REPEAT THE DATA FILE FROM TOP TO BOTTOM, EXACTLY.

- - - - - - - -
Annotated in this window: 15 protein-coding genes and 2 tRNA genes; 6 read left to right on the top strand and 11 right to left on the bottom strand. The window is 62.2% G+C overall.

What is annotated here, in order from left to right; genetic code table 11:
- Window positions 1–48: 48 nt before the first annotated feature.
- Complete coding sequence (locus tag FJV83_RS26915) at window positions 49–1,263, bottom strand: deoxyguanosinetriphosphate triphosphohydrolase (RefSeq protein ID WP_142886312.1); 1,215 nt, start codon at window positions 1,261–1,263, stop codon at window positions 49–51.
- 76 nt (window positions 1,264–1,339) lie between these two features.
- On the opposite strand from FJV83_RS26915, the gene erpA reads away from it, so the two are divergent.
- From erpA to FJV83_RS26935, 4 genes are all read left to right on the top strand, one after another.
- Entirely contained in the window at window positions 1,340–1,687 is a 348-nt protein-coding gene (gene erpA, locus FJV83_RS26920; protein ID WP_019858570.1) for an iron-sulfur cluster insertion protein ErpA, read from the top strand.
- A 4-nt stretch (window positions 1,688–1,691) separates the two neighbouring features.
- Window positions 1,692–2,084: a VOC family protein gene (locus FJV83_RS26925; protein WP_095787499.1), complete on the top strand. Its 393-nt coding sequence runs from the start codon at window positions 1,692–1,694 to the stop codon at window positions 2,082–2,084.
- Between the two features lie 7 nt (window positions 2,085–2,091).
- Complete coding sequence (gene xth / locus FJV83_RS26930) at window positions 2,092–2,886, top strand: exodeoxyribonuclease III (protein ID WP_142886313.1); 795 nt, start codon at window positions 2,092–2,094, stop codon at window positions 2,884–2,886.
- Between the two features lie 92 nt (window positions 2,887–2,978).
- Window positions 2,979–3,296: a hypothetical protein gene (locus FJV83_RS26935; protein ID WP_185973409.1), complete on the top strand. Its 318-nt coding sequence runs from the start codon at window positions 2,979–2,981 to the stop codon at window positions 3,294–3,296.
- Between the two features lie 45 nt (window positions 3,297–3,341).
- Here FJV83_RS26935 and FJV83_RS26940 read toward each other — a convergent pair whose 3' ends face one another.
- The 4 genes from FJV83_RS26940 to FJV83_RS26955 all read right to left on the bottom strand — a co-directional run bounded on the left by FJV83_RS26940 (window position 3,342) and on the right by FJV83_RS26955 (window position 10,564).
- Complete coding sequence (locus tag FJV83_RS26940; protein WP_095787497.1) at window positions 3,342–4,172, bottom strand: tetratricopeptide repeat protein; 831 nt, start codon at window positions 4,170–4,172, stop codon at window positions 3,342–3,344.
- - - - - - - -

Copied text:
Annotated in this window: 15 protein-coding genes and 2 tRNA genes; 6 read left to right on the top strand and 11 right to left on the bottom strand. The window is 62.2% G+C overall.

What is annotated here, in order from left to right; genetic code table 11:
- Window positions 1–48: 48 nt before the first annotated feature.
- Complete coding sequence (locus tag FJV83_RS26915) at window positions 49–1,263, bottom strand: deoxyguanosinetriphosphate triphosphohydrolase (RefSeq protein ID WP_142886312.1); 1,215 nt, start codon at window positions 1,261–1,263, stop codon at window positions 49–51.
- 76 nt (window positions 1,264–1,339) lie between these two features.
- On the opposite strand from FJV83_RS26915, the gene erpA reads away from it, so the two are divergent.
- From erpA to FJV83_RS26935, 4 genes are all read left to right on the top strand, one after another.
- Entirely contained in the window at window positions 1,340–1,687 is a 348-nt protein-coding gene (gene erpA, locus FJV83_RS26920; protein ID WP_019858570.1) for an iron-sulfur cluster insertion protein ErpA, read from the top strand.
- A 4-nt stretch (window positions 1,688–1,691) separates the two neighbouring features.
- Window positions 1,692–2,084: a VOC family protein gene (locus FJV83_RS26925; protein WP_095787499.1), complete on the top strand. Its 393-nt coding sequence runs from the start codon at window positions 1,692–1,694 to the stop codon at window positions 2,082–2,084.
- Between the two features lie 7 nt (window positions 2,085–2,091).
- Complete coding sequence (gene xth / locus FJV83_RS26930) at window positions 2,092–2,886, top strand: exodeoxyribonuclease III (protein ID WP_142886313.1); 795 nt, start codon at window positions 2,092–2,094, stop codon at window positions 2,884–2,886.
- Between the two features lie 92 nt (window positions 2,887–2,978).
- Window positions 2,979–3,296: a hypothetical protein gene (locus FJV83_RS26935; protein ID WP_185973409.1), complete on the top strand. Its 318-nt coding sequence runs from the start codon at window positions 2,979–2,981 to the stop codon at window positions 3,294–3,296.
- Between the two features lie 45 nt (window positions 3,297–3,341).
- Here FJV83_RS26935 and FJV83_RS26940 read toward each other — a convergent pair whose 3' ends face one another.
- The 4 genes from FJV83_RS26940 to FJV83_RS26955 all read right to left on the bottom strand — a co-directional run bounded on the left by FJV83_RS26940 (window position 3,342) and on the right by FJV83_RS26955 (window position 10,564).
- Complete coding sequence (locus tag FJV83_RS26940; protein WP_095787497.1) at window positions 3,342–4,172, bottom strand: tetratricopeptide repeat protein; 831 nt, start codon at window positions 4,170–4,172, stop codon at window positions 3,342–3,344.